• Announcements

    • khawk

      Download the Game Design and Indie Game Marketing Freebook   07/19/17

      GameDev.net and CRC Press have teamed up to bring a free ebook of content curated from top titles published by CRC Press. The freebook, Practices of Game Design & Indie Game Marketing, includes chapters from The Art of Game Design: A Book of Lenses, A Practical Guide to Indie Game Marketing, and An Architectural Approach to Level Design. The GameDev.net FreeBook is relevant to game designers, developers, and those interested in learning more about the challenges in game development. We know game development can be a tough discipline and business, so we picked several chapters from CRC Press titles that we thought would be of interest to you, the GameDev.net audience, in your journey to design, develop, and market your next game. The free ebook is available through CRC Press by clicking here. The Curated Books The Art of Game Design: A Book of Lenses, Second Edition, by Jesse Schell Presents 100+ sets of questions, or different lenses, for viewing a game’s design, encompassing diverse fields such as psychology, architecture, music, film, software engineering, theme park design, mathematics, anthropology, and more. Written by one of the world's top game designers, this book describes the deepest and most fundamental principles of game design, demonstrating how tactics used in board, card, and athletic games also work in video games. It provides practical instruction on creating world-class games that will be played again and again. View it here. A Practical Guide to Indie Game Marketing, by Joel Dreskin Marketing is an essential but too frequently overlooked or minimized component of the release plan for indie games. A Practical Guide to Indie Game Marketing provides you with the tools needed to build visibility and sell your indie games. With special focus on those developers with small budgets and limited staff and resources, this book is packed with tangible recommendations and techniques that you can put to use immediately. As a seasoned professional of the indie game arena, author Joel Dreskin gives you insight into practical, real-world experiences of marketing numerous successful games and also provides stories of the failures. View it here. An Architectural Approach to Level Design This is one of the first books to integrate architectural and spatial design theory with the field of level design. The book presents architectural techniques and theories for level designers to use in their own work. It connects architecture and level design in different ways that address the practical elements of how designers construct space and the experiential elements of how and why humans interact with this space. Throughout the text, readers learn skills for spatial layout, evoking emotion through gamespaces, and creating better levels through architectural theory. View it here. Learn more and download the ebook by clicking here. Did you know? GameDev.net and CRC Press also recently teamed up to bring GDNet+ Members up to a 20% discount on all CRC Press books. Learn more about this and other benefits here.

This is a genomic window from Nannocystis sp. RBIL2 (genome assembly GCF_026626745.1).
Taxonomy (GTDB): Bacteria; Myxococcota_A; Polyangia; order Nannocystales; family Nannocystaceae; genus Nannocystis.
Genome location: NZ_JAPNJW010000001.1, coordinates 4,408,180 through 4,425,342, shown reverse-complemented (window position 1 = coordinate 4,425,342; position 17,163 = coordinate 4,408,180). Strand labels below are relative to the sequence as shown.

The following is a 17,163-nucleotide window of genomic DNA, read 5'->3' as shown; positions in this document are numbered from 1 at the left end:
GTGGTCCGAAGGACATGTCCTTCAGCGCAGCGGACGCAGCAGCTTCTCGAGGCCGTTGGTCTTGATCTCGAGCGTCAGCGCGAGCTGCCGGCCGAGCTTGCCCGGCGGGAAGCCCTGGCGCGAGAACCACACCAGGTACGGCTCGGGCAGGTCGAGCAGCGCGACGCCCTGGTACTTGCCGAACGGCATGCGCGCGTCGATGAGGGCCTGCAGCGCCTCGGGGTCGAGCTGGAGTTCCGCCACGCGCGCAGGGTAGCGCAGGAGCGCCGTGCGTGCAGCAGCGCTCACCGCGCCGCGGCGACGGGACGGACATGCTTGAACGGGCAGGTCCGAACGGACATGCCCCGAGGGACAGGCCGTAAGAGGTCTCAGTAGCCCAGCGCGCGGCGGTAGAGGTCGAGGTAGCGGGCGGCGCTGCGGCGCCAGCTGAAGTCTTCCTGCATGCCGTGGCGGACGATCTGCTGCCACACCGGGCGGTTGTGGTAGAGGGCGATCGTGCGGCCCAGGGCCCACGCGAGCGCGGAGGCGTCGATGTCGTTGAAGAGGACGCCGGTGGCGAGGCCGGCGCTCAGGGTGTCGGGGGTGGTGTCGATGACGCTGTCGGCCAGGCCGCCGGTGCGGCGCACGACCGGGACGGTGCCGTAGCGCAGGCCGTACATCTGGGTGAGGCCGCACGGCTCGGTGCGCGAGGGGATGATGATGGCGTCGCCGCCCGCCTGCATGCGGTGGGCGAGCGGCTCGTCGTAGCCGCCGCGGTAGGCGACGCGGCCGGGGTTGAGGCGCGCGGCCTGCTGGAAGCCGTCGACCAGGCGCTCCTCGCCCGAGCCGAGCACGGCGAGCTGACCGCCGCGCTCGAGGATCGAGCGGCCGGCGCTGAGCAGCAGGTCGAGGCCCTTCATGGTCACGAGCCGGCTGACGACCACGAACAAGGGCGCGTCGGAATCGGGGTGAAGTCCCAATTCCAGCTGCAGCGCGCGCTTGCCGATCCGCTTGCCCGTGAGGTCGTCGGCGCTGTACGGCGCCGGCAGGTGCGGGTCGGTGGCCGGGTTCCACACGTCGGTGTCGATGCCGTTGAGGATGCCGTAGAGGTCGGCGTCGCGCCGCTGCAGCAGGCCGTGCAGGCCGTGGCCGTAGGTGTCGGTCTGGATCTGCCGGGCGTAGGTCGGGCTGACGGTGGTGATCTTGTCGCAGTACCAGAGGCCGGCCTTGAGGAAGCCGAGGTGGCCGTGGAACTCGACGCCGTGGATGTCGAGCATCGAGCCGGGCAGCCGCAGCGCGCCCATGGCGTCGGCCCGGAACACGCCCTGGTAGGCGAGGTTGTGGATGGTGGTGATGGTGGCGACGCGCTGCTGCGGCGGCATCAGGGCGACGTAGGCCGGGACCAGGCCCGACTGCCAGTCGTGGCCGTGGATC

Sign in to follow this  
Followers 0

Precomputed Atmo Scattering sphere intersection formula

0 posts in this topic

Recently I've implemented Eric Bruneton's Precomputed Atmospheric Scattering as I'm sure many other people have in the past as well. I'm only really having one issue adapting it to my usage and that is that I'm using spherical terrain and I want to modify the scattering to take the terrain into consideration.

In particular, I'm unsure what this formula is actually calculating:

float t = -r * mu - sqrt(r * r * (mu * mu - 1.0) + Rg * Rg);

c = camera position relative to the planet's center
r = length(c)
mu = dot(x,v)/r
Rg = radius of the planet, in KM

And what I'm attempting to do, is modify T based on the depth of terrain as sampled from the depth buffer. What I currently have, is the point of the terrain which is directly facing the sun ends up overbright, almost white, which washes out the diffuse colours. If I revert to the basic T formula as shown above, the terrain facing the sun is a typical blue colour which is not overbright but of course it doesn't reflect the changes in terrain.

Short version: Can anyone help me work out what T is actually calculating so I can adjust it to incorporate altitude changes of my terrain?

I've attached an example of my current (clearly broken) method, bottom left area shows terrain without atmosphere effect applied.

Share this post

Link to post
Share on other sites

Create an account or sign in to comment

You need to be a member in order to leave a comment

Create an account

Sign up for a new account in our community. It's easy!

Register a new account

Sign in

Already have an account? Sign in here.

Sign In Now
Sign in to follow this  
Followers 0